Opposition condemns Tunisian vote

Some 47% of registered voters have cast their ballots in municipal elections in Tunisia.

    10,000 candidates are vying for seats across 264 councils

    But many opposition groups have condemned the vote as meaningless because some candidates have been barred from participating.

    However, the government of President Zine al-Abidine Ben Ali - who has been in power for 18 years - said on Sunday that the vote would strengthen democracy.

    More than 10,000 candidates have been vying for 4264 seats on 264 municipal councils across the north African country, which has a population of 10 million.

    Analysts predicted the result's will be a foregone conclusion with the ruling Constitutional Democratic Rally party (RCD) winning most of the seats and four legal opposition parties -widely seen as too close to the government- picking up the remaining positions.

    Under US pressure

    But they said the vote will shed light on the pace of political reform compared with that of countries in the Middle East, where US allies are under pressure to respond to President Bush's drive for more freedom and democracy.

    "We wish that the local elections will be another milestone on the path to reinforce the pluralist democratic process," Ben Ali said in a recent speech.

    "The municipal elections have no real significance for the political parties and the citizens of this country"

    Nejib Chebbi, (opposition)Progressive Democratic Party

    The president was re-elected last October with more than 94% of the votes, while the RCD won most of the seats in parliament in simultaneous presidential and legislative polls.

    Ben Ali is widely credited with bringing stability and economic prosperity to Tunisia, but rights groups repeatedly criticize his government, accusing it of muzzling the press, jailing dissidents and restricting political life.

    Leaders of seven legal but unauthorized political groups said they tried to field about 200 candidates in the name of the Democratic Alliance for Citizenship, but the authorities used threats, bribes or strong-arm tactics to prevent them from standing.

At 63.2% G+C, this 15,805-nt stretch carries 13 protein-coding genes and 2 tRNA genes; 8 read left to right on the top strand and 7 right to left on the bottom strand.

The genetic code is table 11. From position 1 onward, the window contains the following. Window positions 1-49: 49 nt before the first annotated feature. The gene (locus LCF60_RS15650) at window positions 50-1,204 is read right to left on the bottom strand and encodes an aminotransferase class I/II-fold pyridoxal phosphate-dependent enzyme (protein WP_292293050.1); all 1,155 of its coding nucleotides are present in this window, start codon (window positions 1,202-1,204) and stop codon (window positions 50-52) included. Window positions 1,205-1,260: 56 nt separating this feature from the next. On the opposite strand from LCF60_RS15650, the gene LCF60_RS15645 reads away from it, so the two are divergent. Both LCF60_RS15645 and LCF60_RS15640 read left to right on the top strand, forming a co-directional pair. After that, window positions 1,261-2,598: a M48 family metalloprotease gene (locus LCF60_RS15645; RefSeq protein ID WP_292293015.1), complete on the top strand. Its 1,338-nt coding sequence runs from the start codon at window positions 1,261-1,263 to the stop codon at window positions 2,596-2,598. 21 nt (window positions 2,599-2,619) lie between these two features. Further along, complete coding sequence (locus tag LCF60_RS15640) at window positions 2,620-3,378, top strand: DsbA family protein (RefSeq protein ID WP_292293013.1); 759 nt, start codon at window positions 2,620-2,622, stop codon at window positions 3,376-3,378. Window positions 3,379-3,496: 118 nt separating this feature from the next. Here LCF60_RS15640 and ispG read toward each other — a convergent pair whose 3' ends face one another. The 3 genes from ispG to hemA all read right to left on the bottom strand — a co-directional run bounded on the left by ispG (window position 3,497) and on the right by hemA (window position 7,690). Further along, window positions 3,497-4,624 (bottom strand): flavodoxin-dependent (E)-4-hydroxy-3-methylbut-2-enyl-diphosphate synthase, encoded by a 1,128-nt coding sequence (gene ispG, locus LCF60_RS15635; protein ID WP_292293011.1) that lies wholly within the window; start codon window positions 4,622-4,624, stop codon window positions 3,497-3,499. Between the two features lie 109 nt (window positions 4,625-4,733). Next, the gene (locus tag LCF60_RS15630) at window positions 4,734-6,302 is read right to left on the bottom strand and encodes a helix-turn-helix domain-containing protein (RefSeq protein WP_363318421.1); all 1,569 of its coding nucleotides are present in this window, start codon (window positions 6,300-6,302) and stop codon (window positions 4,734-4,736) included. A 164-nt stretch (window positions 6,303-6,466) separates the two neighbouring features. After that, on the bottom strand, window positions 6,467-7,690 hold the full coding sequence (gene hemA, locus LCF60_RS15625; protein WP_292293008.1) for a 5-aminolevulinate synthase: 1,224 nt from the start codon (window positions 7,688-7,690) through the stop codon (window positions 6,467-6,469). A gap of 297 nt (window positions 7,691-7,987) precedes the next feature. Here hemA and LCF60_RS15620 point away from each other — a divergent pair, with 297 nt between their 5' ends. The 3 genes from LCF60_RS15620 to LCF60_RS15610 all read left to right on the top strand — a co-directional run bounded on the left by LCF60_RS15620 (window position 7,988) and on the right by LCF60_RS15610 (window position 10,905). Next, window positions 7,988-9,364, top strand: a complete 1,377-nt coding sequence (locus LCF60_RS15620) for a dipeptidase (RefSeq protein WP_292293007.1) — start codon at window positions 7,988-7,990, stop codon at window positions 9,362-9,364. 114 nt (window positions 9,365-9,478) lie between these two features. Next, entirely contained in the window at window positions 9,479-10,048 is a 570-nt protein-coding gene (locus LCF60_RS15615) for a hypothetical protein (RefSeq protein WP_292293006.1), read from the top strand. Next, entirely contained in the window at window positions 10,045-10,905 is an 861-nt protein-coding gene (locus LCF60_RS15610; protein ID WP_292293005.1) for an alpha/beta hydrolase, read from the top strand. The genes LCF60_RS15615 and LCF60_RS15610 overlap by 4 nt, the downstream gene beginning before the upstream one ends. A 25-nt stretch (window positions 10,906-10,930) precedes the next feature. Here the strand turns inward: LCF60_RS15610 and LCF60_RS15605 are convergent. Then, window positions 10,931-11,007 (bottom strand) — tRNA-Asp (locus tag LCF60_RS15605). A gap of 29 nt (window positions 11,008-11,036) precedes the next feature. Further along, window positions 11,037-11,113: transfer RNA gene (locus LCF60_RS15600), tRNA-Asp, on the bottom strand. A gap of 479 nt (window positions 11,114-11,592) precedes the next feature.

False and baseless

    A government source told reporters: "These (opposition) allegations are false and baseless," adding the authorities had rejected the candidate lists of several political parties because they failed to comply with legal conditions.

    "The municipal elections have no real significance for the political parties and the citizens of this country," Nejib Chebbi, head of the secular opposition Progressive Democratic Party, told journalists. His party is a member of the Democratic Alliance for Citizenship.

    Political analyst Slah Jorchi said there would be no surprises on Sunday. "The citizens, the candidates and politicians know in advance the outcome of the elections. Everything in this vote is decided in advance and to the smallest detail," he said.

    Differing opinions

    President Ben Ali has been trying
    to encourage turnout in the elections 

    Nevertheless Le Renouveau, a publication of the ruling RCD, said in an editorial, "The vote will, without doubt, make the country advance on the path of a pluralist democracy".

    One leading political analyst, who declined to be named, said "the elections will shed light on Tunisia as a country that is bucking the reform trend in the Arab world."

    Four legal opposition groups -the Movement of Democrat Socialists, the Popular Unity Party, the Union Democratic Party and the Social Liberal Party -are running against the RCD, but most other opposition leaders dismiss them as too close to the government.

    Polling booths for the more than 4 million registered voters will have been open today results are expected later on Sunday. Voting is not mandatory but the government has called for a large turnout.

    SOURCE: Agencies


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